Chrysler Airstream is First Produced
The Chrysler Airstream was an automobile produced by the Chrysler division of the Chrysler Corporation during the model years 1935 and 1936.
The Airstream was a conventional looking automobile that was trimmed to evoke a feeling of streamlined design. A similar car, with the same Airstream name was also sold by Chrysler's companion brand DeSoto during the period.
The creation of the Airstream was an outgrowth of the unpopularity of the streamlined Chrysler Airflow, which consumers failed to embrace. The Airstream was based on the 1933 Chrysler "CO" model, which was carried over into the 1934 model year as the Chrysler "CA". When the Airflow failed to capture the attention of the buying public, Chrysler retrimmed the "CA", gave the car rear fender skirts, and rolled out a model that they hoped would appeal to Depression-era buyers. By marketing the Airstream alongside the Airflow, Chrysler could meet the needs of the public while hoping to produce enough Airflows to offset their development.
During its two years of production, the Airstream outsold the Airflow five to one in its first year, and nearly nine to one in 1936.
Chrysler discontinued the "Airstream" model name for both Chrysler and DeSoto at the beginning of the 1937 model year.
During the latter half of the 1970s, Scott Trenner was working his way through college by mowing lawns. For years he cut the grass at a vacant house in Baltimore. The last occupant had died and his son hired Trenner to keep the landscaping looking presentable.
Parked in the garage was a 1935 Chrysler Airstream that got Trenner's juices flowing whenever he saw it. Instead of sending a bill each time he mowed the lawn, he would drive clear across town to present the bill in person and to inquire if he could buy the car. This regular little drama played for years. In 1979, the owner acquiesced and agreed to sell his father's then-44-year-old car to the persistent grass cutter.
Trenner couldn't afford the Chrysler, had no need for it and no place to put it, but knew he had to buy it. He towed the Chrysler to the home of his parents, where he parked it for almost seven years. With a little effort he soon got the six-cylinder, L-head engine running.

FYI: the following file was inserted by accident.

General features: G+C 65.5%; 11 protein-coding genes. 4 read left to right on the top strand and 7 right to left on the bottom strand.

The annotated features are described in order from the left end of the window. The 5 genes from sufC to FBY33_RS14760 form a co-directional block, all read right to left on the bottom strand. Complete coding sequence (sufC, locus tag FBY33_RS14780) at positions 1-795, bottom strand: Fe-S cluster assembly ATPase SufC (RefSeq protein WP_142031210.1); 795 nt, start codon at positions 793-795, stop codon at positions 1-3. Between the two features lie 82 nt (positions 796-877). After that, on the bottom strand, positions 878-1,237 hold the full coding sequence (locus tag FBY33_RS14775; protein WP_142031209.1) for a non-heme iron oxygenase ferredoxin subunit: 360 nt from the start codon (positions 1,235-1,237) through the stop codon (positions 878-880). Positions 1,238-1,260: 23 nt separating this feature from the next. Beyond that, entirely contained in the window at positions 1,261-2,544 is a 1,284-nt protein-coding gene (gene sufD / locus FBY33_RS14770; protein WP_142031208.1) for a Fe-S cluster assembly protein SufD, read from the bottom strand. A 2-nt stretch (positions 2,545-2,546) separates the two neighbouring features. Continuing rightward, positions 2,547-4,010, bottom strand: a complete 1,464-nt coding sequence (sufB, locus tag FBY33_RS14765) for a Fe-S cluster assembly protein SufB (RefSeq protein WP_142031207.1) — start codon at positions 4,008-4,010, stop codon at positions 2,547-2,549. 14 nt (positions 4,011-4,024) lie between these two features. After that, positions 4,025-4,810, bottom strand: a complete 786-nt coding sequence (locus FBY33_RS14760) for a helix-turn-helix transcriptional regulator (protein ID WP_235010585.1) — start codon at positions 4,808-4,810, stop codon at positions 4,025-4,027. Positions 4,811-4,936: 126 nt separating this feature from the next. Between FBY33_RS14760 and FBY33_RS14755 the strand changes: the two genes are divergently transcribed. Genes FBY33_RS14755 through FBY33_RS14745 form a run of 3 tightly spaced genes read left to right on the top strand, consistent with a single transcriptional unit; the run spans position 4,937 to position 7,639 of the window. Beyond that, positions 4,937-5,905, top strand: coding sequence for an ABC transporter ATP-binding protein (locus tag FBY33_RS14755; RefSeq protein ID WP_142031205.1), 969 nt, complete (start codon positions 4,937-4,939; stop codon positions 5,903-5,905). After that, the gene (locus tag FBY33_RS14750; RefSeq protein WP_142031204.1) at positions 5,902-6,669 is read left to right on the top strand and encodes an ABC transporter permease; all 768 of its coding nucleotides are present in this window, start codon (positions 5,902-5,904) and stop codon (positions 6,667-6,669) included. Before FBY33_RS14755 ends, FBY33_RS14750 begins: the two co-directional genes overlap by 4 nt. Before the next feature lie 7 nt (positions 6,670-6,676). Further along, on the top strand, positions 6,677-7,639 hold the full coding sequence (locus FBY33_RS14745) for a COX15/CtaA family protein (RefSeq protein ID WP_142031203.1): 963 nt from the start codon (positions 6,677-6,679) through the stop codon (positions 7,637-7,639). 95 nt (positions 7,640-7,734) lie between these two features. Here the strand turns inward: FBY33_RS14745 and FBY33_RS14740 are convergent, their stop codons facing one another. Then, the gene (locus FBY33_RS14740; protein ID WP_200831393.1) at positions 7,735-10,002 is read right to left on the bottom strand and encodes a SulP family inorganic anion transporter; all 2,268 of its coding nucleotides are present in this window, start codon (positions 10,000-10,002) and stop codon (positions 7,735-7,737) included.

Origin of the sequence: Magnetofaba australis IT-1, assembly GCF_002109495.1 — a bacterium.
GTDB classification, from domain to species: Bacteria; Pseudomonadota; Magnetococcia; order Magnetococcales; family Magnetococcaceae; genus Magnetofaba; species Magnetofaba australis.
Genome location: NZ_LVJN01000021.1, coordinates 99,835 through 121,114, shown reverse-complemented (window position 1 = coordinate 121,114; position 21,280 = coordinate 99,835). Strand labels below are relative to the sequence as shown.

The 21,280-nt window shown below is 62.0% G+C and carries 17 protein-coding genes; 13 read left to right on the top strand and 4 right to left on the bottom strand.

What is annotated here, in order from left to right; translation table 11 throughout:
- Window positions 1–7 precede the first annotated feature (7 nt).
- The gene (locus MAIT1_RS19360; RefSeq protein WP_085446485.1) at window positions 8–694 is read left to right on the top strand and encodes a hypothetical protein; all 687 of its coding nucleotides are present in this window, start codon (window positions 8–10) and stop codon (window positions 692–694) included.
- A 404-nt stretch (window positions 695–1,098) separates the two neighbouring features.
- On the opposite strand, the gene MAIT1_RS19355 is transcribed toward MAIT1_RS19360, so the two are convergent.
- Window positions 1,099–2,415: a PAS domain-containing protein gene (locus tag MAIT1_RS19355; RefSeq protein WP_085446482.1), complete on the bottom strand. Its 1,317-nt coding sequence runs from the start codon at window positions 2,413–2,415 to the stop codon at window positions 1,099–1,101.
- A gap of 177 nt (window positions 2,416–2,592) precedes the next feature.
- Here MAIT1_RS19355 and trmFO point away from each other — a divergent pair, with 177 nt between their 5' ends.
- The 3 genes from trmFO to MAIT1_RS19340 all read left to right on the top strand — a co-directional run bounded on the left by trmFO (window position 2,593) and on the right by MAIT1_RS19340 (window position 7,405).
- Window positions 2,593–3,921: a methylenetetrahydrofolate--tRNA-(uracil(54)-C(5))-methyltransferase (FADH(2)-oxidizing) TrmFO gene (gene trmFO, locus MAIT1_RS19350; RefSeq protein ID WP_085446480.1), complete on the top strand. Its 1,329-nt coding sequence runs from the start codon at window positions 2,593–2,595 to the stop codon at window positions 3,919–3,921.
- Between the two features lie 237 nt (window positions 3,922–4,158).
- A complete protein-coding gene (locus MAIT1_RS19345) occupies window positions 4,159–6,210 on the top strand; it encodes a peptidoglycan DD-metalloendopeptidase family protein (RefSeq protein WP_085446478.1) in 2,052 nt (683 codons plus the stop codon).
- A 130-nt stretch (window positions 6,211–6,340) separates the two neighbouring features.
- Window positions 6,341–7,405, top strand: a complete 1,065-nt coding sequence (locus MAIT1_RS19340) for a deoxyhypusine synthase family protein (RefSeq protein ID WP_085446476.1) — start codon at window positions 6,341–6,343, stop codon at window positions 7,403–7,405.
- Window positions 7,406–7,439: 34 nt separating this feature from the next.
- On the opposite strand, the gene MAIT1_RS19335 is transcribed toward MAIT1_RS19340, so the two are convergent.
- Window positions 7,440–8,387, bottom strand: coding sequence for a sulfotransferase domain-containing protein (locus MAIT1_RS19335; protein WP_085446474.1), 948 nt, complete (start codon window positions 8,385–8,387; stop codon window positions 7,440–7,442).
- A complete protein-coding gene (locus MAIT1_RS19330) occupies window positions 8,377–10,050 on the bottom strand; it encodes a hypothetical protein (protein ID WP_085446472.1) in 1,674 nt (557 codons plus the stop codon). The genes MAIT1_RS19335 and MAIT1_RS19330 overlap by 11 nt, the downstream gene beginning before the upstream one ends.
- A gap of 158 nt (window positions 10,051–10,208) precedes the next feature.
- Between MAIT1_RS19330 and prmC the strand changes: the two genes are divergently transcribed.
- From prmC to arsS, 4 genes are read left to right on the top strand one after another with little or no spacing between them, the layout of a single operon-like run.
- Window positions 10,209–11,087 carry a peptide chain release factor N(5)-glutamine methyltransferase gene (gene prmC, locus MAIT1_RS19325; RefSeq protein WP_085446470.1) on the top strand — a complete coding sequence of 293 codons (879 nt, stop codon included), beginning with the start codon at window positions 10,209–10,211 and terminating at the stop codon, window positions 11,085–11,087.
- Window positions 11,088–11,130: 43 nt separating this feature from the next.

In January 1985, he took his then-50-year-old Chrysler to a restoration shop. Amazingly, they completed the job in 18 months. Not wanting to impose any more on his parents, Trenner then imposed on his grandmother, who let him park the newly restored black Chrysler in the parking garage in her retirement condominium building.
That move proved to be a bad idea, as a number of the elderly residents there had poor driving skills. Trenner returned to find his car had been hit twice, in the right rear fender and on in the driver's door.
He retrieved his dented car, repaired the damage, and thereafter stored it in a private facility until 1999 when he moved to his own house.
Trenner is quick to point out that his handsome Chrysler is an Airstream and not an Airflow model. In 1934 Chrysler enthusiastically introduced the Airflow, a dramatically different streamlined car with every advanced concept available at the time. It proved to be too innovative and was a sales disaster.
By 1935 Chrysler realized the public was not embracing the Airflow design and quickly resurrected the more traditional design, dubbed it Airstream and salvaged sales previously lost to the competition.
The Chrysler Airstream touring car blended in nicely with other cars on the streets in 1935. It sold with a base price of $860, weighed 3,048 pounds with an all-steel body and 12,790 were manufactured. As with all Chrysler products from the beginning, this car featured hydraulic brakes.
The one-piece windshield could be hand-cranked open at the bottom for fresh air, just in case the cowl vent wasn't sufficient. Because of that arrangement, the vacuum-operated windshield wipers were suspended from above the windshield.
Chrysler designers didn't go wild with the use of chrome, but they did install five vertical strips of strictly decorative chrome under the chrome dual trumpet horns beneath the chrome-plated headlight buckets. "I love this thing," Trenner says.
Riding on a 118-inch wheelbase, the car, an inch longer than 16 feet, is supported by 6.50x16-inch-wide white sidewall tires.
A single taillight on the left rear fender was standard equipment on this vehicle in 1935. Inside the touring car's trunk is a horizontal platform near the bottom. The spare tire, jack and tools are stored beneath the shelf, while the shelf provides a level place for luggage.
Chrysler boasted of "floating power" in 1935, which really amounted to rubber motor mounts. In order to be content, the 93-horsepower engine needs 6 quarts of oil and 4.25 gallons of coolant. Below the 100-mph speedometer is the odometer, which reads 96,500 miles after almost 70 years, or an annual average of less than 1,400 miles a year going back to President Franklin D. Roosevelt's first term in office and the beginning of Social Security.
As he makes himself comfortable behind the three-spoke steering wheel, Trenner is cognizant that he is sitting above the battery under the driver's seat. A confident Trenner says, "It always starts."